The Art of Ballistic Programming
Come to Science Center Hall D from 5:30PM to 7:00PM on Tuesday, March 31st, to Larry Wall, inventor of of Perl talk about its history and current development! Co-sponsored by SEAS.
Join us for an unedited version of the history of Perl, its current development and much wit and panache.
Below, please note the interesting facts about Larry Wall that we've unabashedly copied from Wikipedia.
Wall continues to oversee further development of Perl and serves as the Benevolent Dictator for Life of the Perl project. His role in Perl is best conveyed by the so-called 2 Rules, taken from the official Perl documentation.
- Rule 1: Larry is always by definition right about how Perl should behave. This means he has final veto power on the core functionality.
- Rule 2: Larry is allowed to change his mind about any matter at a later date, regardless of whether he previously invoked Rule 1. Got that? Larry is always right, even when he was wrong.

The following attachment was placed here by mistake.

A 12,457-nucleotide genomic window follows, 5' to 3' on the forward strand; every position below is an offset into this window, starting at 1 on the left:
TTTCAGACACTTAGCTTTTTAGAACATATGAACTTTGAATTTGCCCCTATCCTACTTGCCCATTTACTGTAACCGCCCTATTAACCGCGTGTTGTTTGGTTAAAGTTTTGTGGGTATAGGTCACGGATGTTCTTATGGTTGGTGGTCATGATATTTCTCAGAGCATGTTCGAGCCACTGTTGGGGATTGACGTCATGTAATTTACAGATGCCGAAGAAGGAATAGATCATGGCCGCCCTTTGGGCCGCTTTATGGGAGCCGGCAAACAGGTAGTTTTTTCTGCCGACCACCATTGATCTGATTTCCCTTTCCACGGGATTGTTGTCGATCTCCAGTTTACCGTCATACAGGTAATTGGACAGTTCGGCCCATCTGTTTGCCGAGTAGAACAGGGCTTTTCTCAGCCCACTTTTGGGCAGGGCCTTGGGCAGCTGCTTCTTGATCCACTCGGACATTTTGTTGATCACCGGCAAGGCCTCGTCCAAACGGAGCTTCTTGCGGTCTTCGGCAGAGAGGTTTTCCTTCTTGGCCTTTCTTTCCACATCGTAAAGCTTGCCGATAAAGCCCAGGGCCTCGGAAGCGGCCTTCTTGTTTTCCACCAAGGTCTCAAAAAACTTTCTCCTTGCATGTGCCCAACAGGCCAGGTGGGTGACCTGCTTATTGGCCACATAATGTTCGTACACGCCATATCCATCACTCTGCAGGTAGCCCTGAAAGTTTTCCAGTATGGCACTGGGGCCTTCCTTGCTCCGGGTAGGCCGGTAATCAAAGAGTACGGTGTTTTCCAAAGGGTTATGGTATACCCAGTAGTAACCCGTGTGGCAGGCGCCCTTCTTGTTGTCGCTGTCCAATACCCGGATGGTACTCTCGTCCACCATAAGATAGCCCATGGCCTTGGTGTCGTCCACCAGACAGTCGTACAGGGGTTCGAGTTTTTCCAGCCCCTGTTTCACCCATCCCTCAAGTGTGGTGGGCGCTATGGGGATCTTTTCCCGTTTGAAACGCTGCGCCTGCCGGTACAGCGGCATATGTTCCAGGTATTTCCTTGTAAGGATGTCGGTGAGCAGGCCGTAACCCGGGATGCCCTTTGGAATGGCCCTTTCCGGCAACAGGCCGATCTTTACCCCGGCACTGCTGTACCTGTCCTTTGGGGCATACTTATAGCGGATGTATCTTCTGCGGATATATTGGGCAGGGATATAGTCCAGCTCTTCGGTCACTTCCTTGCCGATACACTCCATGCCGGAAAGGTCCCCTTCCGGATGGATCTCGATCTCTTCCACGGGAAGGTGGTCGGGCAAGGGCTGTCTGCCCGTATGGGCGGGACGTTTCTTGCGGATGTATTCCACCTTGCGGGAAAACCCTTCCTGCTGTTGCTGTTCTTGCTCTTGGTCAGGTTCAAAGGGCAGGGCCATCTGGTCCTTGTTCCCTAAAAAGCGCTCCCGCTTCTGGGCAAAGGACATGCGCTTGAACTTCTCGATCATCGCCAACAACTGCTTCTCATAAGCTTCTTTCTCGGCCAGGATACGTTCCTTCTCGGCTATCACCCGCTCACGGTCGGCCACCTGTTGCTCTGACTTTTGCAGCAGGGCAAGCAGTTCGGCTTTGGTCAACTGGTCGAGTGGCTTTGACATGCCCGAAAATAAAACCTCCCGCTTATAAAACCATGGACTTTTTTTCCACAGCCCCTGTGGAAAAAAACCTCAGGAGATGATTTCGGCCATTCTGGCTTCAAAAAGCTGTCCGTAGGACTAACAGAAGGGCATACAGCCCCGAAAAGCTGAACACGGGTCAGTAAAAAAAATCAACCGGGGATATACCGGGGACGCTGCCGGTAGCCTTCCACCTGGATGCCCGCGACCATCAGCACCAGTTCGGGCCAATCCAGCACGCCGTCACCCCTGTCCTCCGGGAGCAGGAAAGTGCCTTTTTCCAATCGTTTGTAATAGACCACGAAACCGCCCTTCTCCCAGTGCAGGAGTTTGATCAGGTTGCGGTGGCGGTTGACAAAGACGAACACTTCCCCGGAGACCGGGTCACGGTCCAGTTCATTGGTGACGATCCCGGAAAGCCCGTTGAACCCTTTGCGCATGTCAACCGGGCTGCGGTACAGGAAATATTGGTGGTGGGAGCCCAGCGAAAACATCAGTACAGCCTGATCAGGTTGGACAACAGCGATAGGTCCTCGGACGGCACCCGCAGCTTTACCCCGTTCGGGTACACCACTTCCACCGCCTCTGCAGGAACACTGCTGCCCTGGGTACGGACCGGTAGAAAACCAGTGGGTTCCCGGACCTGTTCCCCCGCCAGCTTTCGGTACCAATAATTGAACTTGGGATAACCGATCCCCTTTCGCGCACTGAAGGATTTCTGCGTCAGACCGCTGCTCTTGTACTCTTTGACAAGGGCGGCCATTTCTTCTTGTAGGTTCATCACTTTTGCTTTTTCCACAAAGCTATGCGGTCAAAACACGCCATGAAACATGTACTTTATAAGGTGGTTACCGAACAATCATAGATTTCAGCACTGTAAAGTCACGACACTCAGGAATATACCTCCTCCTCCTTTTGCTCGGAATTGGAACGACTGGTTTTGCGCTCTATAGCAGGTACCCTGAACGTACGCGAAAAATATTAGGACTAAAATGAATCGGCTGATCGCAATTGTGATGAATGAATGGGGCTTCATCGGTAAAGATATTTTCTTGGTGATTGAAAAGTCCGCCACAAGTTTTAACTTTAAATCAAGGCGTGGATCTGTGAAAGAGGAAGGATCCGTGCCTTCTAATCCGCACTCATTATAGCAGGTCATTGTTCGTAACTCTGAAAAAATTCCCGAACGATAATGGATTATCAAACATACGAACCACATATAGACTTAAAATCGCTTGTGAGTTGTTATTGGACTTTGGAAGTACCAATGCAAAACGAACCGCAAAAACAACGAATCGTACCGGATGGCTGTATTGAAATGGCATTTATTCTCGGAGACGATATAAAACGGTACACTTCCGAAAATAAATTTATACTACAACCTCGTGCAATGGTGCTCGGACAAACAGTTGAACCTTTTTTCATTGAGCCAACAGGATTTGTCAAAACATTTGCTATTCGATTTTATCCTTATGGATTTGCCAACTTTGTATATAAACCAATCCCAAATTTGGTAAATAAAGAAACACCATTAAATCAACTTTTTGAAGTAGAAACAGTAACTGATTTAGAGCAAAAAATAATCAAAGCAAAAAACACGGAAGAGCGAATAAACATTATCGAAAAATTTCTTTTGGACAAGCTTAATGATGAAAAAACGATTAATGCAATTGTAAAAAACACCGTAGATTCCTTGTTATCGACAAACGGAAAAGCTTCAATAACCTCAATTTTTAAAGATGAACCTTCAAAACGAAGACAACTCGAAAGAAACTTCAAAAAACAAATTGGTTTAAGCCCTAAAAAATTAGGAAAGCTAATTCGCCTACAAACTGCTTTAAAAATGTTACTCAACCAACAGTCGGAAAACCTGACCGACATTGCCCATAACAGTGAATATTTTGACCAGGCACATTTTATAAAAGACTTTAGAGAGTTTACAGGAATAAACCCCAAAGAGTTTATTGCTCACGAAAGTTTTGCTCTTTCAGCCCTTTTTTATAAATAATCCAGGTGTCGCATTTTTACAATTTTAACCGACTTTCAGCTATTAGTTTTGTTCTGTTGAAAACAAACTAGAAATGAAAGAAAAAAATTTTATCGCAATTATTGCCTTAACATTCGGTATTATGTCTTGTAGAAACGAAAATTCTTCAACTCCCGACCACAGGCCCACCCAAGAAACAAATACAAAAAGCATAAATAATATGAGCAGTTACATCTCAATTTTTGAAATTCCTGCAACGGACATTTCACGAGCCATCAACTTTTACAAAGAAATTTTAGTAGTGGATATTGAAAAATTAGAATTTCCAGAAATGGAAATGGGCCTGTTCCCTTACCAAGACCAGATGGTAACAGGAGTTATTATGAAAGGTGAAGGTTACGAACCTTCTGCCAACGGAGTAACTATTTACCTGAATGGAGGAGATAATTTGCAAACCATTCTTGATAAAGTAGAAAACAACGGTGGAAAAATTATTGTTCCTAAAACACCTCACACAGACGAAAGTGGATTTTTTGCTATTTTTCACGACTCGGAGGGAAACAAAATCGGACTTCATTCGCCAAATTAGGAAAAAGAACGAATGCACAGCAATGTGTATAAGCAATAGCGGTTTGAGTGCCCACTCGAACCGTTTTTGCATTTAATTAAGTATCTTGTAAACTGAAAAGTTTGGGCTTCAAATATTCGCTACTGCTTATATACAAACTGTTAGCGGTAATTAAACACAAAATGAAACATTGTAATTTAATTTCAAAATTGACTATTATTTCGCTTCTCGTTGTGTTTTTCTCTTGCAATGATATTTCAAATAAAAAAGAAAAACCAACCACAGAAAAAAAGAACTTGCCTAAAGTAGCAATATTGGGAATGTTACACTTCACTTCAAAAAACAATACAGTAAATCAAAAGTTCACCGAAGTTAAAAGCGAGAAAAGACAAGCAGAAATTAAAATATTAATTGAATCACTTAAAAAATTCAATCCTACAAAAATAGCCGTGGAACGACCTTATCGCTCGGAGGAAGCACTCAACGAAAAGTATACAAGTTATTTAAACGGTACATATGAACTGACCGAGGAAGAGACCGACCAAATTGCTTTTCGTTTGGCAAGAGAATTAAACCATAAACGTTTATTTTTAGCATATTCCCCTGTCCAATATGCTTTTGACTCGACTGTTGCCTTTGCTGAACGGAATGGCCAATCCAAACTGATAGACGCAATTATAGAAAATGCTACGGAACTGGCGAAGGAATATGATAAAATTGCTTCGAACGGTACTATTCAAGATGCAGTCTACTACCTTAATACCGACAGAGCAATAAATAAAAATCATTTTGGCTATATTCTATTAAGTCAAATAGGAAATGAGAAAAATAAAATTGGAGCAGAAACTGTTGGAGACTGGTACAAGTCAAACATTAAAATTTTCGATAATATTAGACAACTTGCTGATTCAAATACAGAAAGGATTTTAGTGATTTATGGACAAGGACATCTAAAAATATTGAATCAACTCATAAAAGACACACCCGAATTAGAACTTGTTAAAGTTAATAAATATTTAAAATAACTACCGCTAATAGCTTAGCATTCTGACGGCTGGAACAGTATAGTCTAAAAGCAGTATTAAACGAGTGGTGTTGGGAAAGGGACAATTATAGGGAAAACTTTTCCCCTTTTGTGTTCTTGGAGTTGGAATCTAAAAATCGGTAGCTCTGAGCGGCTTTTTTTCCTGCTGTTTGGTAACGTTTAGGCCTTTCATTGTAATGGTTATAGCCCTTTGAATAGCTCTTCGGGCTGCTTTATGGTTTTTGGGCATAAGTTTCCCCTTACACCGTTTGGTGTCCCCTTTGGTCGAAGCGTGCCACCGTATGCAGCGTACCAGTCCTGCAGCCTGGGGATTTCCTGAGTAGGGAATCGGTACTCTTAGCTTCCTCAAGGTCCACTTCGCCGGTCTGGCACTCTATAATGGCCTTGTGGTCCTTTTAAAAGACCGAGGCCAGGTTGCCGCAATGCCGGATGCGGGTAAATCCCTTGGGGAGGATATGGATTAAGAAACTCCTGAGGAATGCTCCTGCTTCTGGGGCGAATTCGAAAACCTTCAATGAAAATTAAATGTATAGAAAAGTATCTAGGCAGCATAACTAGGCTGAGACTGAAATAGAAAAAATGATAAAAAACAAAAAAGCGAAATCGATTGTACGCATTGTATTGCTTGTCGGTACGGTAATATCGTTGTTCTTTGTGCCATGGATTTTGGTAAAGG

Wall along with Randal L. Schwartz and Tom Christiansen writing in the second edition of Programming Perl, outlined the Three Virtues of a Programmer:
- laziness - The quality that makes you go to great effort to reduce overall energy expenditure. It makes you write labor-saving programs that other people will find useful, and document what you wrote so you don't have to answer so many questions about it. Hence, the first great virtue of a programmer. Also hence, this book. See also impatience and hubris.
- impatience - The anger you feel when the computer is being lazy. This makes you write programs that don't just react to your needs, but actually anticipate them. Or at least pretend to. Hence, the second great virtue of a programmer. See also laziness and hubris.
- hubris - Excessive pride, the sort of thing Zeus zaps you for. Also the quality that makes you write (and maintain) programs that other people won't want to say bad things about. Hence, the third great virtue of a programmer. See also laziness and impatience.